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Podcast honours Anzac spirit


A new educational podcast called Bringing His Spirit Home: Private Arthur Thomas Walker, Ngarrindjeri Anzac, launched this month at the historic Torrens Training Depot in Adelaide.

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Elder Uncle John Lochowiak was just eight months old when his grandfather Anzac Walker died.

“He held me when I was a baby” John says. “So, I had that connection with him.”

When Anzac served in the Australian Army during World War II he followed in the footsteps of his father, Private Arthur Thomas Walker, a Ramindjeri man of the Ngarrindjeri nation, who left his home in Goolwa in 1915 to serve in Gallipoli. In August 1916, at the age of 33, Private Walker was killed in action in a muddy field in France. In that moment, he became one of thousands of soldiers with ‘no known grave’.

“My great grandfather enlisted for love of Country,” John says. “He had friends who were non-Aboriginal people and he wanted to join the army to offer his services. He wanted to fight for Australia.”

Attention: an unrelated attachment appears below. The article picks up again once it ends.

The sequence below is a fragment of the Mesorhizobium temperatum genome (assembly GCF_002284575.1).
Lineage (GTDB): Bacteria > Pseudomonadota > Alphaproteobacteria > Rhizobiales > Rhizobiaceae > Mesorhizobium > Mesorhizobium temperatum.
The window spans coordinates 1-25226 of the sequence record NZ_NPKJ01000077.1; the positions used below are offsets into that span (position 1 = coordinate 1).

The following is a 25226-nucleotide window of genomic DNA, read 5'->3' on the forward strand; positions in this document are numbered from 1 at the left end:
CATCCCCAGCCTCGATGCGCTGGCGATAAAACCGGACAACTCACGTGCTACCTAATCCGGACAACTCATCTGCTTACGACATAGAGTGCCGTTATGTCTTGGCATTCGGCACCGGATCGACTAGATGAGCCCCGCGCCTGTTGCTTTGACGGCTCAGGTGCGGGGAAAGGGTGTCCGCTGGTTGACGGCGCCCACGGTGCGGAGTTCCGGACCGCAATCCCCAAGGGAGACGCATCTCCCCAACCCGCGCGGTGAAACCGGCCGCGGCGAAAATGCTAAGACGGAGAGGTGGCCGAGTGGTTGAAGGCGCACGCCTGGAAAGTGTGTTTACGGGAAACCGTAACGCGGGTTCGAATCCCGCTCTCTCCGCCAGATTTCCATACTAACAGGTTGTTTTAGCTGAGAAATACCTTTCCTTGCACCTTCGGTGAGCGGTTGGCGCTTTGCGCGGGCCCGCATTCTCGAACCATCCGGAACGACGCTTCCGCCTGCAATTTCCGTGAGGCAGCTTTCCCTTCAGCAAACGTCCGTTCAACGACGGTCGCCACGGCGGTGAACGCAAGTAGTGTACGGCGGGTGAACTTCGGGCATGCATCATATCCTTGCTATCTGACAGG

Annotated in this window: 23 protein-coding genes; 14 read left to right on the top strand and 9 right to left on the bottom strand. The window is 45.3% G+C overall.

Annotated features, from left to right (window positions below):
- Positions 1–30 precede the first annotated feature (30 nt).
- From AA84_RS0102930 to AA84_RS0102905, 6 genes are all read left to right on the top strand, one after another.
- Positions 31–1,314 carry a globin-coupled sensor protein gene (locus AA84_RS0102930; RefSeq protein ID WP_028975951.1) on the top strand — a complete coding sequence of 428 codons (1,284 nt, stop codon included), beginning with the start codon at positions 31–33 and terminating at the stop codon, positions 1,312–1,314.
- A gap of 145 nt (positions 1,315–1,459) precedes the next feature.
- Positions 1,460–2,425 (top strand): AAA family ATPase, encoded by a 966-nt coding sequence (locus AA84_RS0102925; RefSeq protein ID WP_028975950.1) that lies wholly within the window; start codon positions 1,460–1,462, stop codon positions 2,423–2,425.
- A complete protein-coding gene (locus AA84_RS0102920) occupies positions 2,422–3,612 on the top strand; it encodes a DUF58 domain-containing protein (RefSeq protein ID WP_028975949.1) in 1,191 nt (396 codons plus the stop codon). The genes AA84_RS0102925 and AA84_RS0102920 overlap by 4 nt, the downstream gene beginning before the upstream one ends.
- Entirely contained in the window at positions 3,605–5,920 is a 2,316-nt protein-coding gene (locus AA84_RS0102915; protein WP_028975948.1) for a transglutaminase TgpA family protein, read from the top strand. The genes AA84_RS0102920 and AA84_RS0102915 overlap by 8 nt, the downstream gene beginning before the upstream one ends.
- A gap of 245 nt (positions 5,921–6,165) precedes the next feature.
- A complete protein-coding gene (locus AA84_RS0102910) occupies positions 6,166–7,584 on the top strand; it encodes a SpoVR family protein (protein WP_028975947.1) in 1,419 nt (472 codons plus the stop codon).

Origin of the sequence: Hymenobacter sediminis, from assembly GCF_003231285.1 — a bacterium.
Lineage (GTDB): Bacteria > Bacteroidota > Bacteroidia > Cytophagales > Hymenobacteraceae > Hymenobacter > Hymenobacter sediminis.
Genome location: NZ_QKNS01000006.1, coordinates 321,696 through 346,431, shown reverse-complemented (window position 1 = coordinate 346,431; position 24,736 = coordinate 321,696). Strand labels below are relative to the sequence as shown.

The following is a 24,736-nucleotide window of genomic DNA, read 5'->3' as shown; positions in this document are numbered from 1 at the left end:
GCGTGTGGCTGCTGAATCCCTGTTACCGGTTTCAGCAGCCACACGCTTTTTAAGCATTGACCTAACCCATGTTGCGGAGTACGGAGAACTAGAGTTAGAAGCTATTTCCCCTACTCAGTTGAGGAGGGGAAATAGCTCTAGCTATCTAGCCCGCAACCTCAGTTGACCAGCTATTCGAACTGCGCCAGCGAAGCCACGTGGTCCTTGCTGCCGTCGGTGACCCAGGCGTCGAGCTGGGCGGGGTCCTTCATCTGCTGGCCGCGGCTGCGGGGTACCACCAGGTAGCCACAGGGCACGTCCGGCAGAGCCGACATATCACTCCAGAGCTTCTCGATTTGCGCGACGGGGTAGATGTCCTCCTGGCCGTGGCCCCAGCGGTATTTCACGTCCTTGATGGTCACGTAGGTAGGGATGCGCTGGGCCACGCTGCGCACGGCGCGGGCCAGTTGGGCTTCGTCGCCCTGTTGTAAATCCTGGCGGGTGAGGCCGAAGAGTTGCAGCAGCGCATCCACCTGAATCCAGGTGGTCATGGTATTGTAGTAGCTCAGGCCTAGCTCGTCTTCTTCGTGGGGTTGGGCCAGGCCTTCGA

John Lochowiak and his son Anzac. Picture: Warren Melling

John Lochowiak and his son Anzac. Picture: Warren Melling

Arthur’s son Anzac was born on April 25 1915, the day of the infamous landing at Anzac Cove. His name honoured soldiers who fought that devastating battle.

“My family continues the honour of naming a son in each generation Anzac,” John says. “It’s very special.”
While John never knew his great grandfather, not personally anyway, the power of story made sure he understood the legacy Private Walker left for his people and the nation.

“Growing up in Coober Pedy we didn’t have television or radios so mum used to tell us stories about our great grandfather,” John says. “We heard lots of stories about him and about her dad (Anzac Walker) who fought in World War II. That was important to us because as far back as I can remember we took part in Anzac Day marches and felt a sense of pride about the Anzac spirit.”

As head of the Aboriginal Catholic Ministry in Adelaide, John knows how profound and enlightening storytelling can be. That’s why the recent launch of the podcast ‘Bringing His Spirit Home: Private Arthur Thomas Walker, Ngarrindjeri Anzac’ is so important.

The seven-part immersive audio podcast was commissioned by the Virtual War Memorial Australia and funded by the SA Department for Education. Award-winning podcast maker, Megan Spencer produced the series.

“This is a First Nations story,” Megan says. “It takes you through what it was like for Aboriginal men to join up during that World War I period and what they left behind.

“It was illegal for him to join up. Life was really hard for everyone in Australia back then, but it was particularly difficult and restrictive for Aboriginal people. There’s a lot of that truth-telling throughout this podcast.”

Bringing His Spirit Home podcast producer Megan Spencer. Photographer Warren Melling

Bringing His Spirit Home podcast producer Megan Spencer. Photographer: Oliver Budack